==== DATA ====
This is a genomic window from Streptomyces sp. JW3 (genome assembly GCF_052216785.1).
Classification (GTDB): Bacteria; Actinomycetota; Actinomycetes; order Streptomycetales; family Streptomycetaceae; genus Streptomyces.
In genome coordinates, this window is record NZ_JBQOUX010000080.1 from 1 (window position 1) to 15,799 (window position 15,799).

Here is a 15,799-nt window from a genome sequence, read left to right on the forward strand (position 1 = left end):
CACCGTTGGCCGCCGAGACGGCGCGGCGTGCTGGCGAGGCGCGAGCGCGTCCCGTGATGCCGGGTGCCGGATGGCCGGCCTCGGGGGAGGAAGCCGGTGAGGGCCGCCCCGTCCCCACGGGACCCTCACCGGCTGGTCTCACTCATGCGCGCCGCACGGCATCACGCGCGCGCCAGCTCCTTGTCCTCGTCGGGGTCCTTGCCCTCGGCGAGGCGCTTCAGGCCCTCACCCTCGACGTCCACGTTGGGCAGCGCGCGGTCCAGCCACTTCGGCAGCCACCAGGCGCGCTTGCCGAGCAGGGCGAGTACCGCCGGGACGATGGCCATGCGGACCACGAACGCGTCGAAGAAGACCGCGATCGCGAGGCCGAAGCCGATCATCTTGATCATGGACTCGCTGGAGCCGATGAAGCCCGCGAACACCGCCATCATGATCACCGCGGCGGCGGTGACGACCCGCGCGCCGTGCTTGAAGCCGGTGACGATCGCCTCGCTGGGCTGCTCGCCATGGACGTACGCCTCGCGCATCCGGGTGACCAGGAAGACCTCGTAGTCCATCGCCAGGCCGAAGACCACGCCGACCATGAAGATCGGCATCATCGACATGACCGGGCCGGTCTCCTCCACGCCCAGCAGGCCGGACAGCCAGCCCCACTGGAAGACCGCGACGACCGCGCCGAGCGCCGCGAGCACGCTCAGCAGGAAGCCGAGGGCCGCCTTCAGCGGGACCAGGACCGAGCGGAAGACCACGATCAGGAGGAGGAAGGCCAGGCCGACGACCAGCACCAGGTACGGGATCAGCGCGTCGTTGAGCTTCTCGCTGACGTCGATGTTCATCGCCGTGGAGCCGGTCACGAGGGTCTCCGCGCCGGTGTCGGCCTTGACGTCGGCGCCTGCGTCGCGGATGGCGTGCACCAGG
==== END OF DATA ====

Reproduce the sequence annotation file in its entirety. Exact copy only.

This is a genomic window from Streptomyces sp. JW3 (genome assembly GCF_052216785.1).
Classification (GTDB): Bacteria; Actinomycetota; Actinomycetes; order Streptomycetales; family Streptomycetaceae; genus Streptomyces.
In genome coordinates, this window is record NZ_JBQOUX010000080.1 from 1 (window position 1) to 15,799 (window position 15,799).

Here is a 15,799-nt window from a genome sequence, read left to right on the forward strand (position 1 = left end):
CACCGTTGGCCGCCGAGACGGCGCGGCGTGCTGGCGAGGCGCGAGCGCGTCCCGTGATGCCGGGTGCCGGATGGCCGGCCTCGGGGGAGGAAGCCGGTGAGGGCCGCCCCGTCCCCACGGGACCCTCACCGGCTGGTCTCACTCATGCGCGCCGCACGGCATCACGCGCGCGCCAGCTCCTTGTCCTCGTCGGGGTCCTTGCCCTCGGCGAGGCGCTTCAGGCCCTCACCCTCGACGTCCACGTTGGGCAGCGCGCGGTCCAGCCACTTCGGCAGCCACCAGGCGCGCTTGCCGAGCAGGGCGAGTACCGCCGGGACGATGGCCATGCGGACCACGAACGCGTCGAAGAAGACCGCGATCGCGAGGCCGAAGCCGATCATCTTGATCATGGACTCGCTGGAGCCGATGAAGCCCGCGAACACCGCCATCATGATCACCGCGGCGGCGGTGACGACCCGCGCGCCGTGCTTGAAGCCGGTGACGATCGCCTCGCTGGGCTGCTCGCCATGGACGTACGCCTCGCGCATCCGGGTGACCAGGAAGACCTCGTAGTCCATCGCCAGGCCGAAGACCACGCCGACCATGAAGATCGGCATCATCGACATGACCGGGCCGGTCTCCTCCACGCCCAGCAGGCCGGACAGCCAGCCCCACTGGAAGACCGCGACGACCGCGCCGAGCGCCGCGAGCACGCTCAGCAGGAAGCCGAGGGCCGCCTTCAGCGGGACCAGGACCGAGCGGAAGACCACGATCAGGAGGAGGAAGGCCAGGCCGACGACCAGCACCAGGTACGGGATCAGCGCGTCGTTGAGCTTCTCGCTGACGTCGATGTTCATCGCCGTGGAGCCGGTCACGAGGGTCTCCGCGCCGGTGTCGGCCTTGACGTCGGCGCCTGCGTCGCGGATGGCGTGCACCAGG